Some people are self-centered, to be sure, but colloquial over-diagnosis of narcissism has led to poor distinction between actual narcissism and people who like to talk about themselves. All cows are animals but not all animals are cows, etc. but ever since a small paper came out of U.C. Berkeley in 1988, the psychology field has been over-using the diagnosis. An examination of 48 participants found that excessive use of first-person singular pronouns such as "I" and "me" indicated a narcissistic tendency.
Psychology does not lend itself to replication the way science does so it went unnoticed that the findings could not be replicated but because this notion of narcissism is now a common belief in modern society and psychology, a group of psychologists felt it was important to give the hypothesis a more rigorous look.
"There is a widely assumed association between use of first-person singular pronouns, what we call I-talk, and narcissism, among laypeople and scientists despite the fact that the empirical support for this relation is surprisingly sparse and generally inconsistent," said Angela Carey, MA, a third-year doctoral candidate in psychology at the University of Arizona and lead author of the study in the Journal of Personality and Social Psychology.
The authors used five U.S. and two German universities to recruit participants. Since it is psychology, this meant overwhelmingly undergraduates taking psychology classes, 67 percent female. The over 4,800 participants were asked to engage in one of six communications tasks in which they wrote or talked about themselves or an unrelated topic. Researchers also scored the participants for narcissism using five different narcissism measures, including the common 40-item Narcissistic Personality Inventory. Their narcissism scores were then compared with their use of first-person singular pronouns in the communication tasks.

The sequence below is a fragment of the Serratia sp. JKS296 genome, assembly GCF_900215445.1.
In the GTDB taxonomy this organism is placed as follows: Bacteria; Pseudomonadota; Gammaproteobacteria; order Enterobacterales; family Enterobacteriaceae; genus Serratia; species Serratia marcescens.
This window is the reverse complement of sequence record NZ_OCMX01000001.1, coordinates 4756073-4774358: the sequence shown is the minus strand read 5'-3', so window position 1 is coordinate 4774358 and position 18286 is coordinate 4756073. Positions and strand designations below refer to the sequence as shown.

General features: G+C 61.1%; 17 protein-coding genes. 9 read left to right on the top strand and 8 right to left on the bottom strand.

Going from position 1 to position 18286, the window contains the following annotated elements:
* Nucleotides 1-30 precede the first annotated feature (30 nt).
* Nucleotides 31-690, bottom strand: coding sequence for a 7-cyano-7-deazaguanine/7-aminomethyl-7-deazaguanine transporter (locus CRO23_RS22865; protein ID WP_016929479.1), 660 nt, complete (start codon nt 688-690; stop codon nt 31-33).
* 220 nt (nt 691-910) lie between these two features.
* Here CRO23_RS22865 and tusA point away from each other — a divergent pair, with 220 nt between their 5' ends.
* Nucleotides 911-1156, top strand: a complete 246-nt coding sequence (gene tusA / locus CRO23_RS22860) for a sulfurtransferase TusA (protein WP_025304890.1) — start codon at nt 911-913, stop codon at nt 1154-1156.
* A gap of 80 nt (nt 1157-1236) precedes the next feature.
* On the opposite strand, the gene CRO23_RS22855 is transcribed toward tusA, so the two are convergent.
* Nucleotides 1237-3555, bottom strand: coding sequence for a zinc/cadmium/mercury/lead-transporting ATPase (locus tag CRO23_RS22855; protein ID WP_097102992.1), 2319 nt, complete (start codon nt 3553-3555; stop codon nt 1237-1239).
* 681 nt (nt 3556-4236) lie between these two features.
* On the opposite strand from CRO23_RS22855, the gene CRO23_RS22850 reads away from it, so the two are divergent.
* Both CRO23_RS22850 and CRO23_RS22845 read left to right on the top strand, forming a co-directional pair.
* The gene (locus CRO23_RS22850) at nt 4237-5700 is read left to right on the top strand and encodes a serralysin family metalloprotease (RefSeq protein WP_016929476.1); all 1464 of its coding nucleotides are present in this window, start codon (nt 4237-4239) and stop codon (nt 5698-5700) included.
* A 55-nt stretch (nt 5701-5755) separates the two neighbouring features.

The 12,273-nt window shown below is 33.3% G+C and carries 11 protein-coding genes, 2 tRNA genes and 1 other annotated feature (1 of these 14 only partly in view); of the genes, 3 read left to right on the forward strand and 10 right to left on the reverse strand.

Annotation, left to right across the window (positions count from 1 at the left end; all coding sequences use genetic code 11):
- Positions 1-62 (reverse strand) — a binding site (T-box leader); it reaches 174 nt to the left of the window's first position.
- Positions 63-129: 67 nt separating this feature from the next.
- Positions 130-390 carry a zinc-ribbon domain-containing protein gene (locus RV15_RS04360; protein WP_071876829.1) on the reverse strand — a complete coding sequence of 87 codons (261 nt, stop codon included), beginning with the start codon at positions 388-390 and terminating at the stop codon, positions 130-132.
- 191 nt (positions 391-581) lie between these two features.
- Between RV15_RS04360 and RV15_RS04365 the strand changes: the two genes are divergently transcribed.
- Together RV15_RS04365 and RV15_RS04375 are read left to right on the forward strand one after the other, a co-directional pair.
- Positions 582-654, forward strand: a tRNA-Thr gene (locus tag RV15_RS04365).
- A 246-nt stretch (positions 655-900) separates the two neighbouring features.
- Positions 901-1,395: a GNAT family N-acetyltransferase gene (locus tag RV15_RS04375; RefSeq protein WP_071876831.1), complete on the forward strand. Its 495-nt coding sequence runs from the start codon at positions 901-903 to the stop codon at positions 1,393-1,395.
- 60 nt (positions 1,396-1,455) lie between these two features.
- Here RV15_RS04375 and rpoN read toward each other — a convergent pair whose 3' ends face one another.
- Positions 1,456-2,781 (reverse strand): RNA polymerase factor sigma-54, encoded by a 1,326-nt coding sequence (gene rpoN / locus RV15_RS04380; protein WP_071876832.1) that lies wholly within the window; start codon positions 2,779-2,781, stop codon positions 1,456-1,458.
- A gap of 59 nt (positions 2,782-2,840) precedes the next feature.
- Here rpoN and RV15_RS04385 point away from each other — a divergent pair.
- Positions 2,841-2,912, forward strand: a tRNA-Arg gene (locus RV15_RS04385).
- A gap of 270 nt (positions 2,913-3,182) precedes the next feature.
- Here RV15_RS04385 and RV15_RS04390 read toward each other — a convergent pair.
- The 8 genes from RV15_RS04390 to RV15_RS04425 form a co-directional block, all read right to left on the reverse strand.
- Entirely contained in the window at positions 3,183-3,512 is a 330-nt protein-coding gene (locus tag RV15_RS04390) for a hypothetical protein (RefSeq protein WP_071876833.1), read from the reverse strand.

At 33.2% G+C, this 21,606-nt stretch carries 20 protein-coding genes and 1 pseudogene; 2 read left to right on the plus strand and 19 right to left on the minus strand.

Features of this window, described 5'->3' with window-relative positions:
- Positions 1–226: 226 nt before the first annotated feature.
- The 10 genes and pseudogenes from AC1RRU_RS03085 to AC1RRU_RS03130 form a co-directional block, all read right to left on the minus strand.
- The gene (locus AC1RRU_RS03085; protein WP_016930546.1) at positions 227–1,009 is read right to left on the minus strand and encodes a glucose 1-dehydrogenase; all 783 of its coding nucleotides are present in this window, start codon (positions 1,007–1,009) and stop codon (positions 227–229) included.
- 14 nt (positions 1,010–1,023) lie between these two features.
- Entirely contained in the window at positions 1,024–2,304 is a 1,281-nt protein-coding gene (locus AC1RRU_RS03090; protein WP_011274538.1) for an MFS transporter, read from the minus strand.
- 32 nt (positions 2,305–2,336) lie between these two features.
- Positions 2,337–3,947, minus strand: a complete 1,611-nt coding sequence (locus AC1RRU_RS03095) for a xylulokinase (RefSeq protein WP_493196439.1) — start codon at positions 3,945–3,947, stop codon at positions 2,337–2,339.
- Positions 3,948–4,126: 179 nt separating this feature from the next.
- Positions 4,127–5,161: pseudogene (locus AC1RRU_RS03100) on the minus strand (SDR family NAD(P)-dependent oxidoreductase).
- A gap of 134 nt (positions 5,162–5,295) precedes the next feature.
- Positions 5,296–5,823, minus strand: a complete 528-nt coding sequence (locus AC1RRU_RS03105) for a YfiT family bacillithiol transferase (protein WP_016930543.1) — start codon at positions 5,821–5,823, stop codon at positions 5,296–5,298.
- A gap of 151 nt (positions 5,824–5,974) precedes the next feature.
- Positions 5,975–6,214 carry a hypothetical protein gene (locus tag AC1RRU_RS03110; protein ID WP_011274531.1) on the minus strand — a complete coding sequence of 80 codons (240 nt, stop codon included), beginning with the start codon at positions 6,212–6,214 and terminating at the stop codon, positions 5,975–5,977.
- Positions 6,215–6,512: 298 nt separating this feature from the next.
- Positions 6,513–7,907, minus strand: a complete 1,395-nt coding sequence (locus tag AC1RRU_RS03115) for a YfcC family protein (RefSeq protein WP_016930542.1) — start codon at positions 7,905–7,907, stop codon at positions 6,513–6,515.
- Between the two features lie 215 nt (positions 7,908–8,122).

They found no association between pronoun use and narcissism. When they analyzed data by gender, they found men had a slightly higher correlation than women but neither was statistically significant nor practically meaningful.
"The most interesting finding is that the results did not vary much across two different countries, multiple labs, five different narcissism measures and 12 different samples," said co-author Matthias Mehl, PhD, a psychology professor at the University of Arizona. "We were surprised by how consistent of a near-null finding it was."
"The next question, of course, is how else, if not through I-talk, narcissism is revealed through language," said Carey. "We are working on this question in a follow-up study using the same data."
Citation: Angela Carey, MA, and Matthias Mehl, PhD, University of Arizona; Melanie Brucks, BS, Stanford University; Albrecht Küfner, PhD, and Mitja Back, PhD, University of Münster; Nicholas Holzman, PhD, Georgia Southern University; Fenne groβe Deters, Dipl. Psych., Free University of Berlin; M. Brent Donnellan, PhD, Texas A&M University; and James Pennebaker, PhD, University of Texas at Austin, "Narcissism and the Use of Personal Pronouns Revisited," Journal of Personality and Social Psychology, Mar. 31, 2015.
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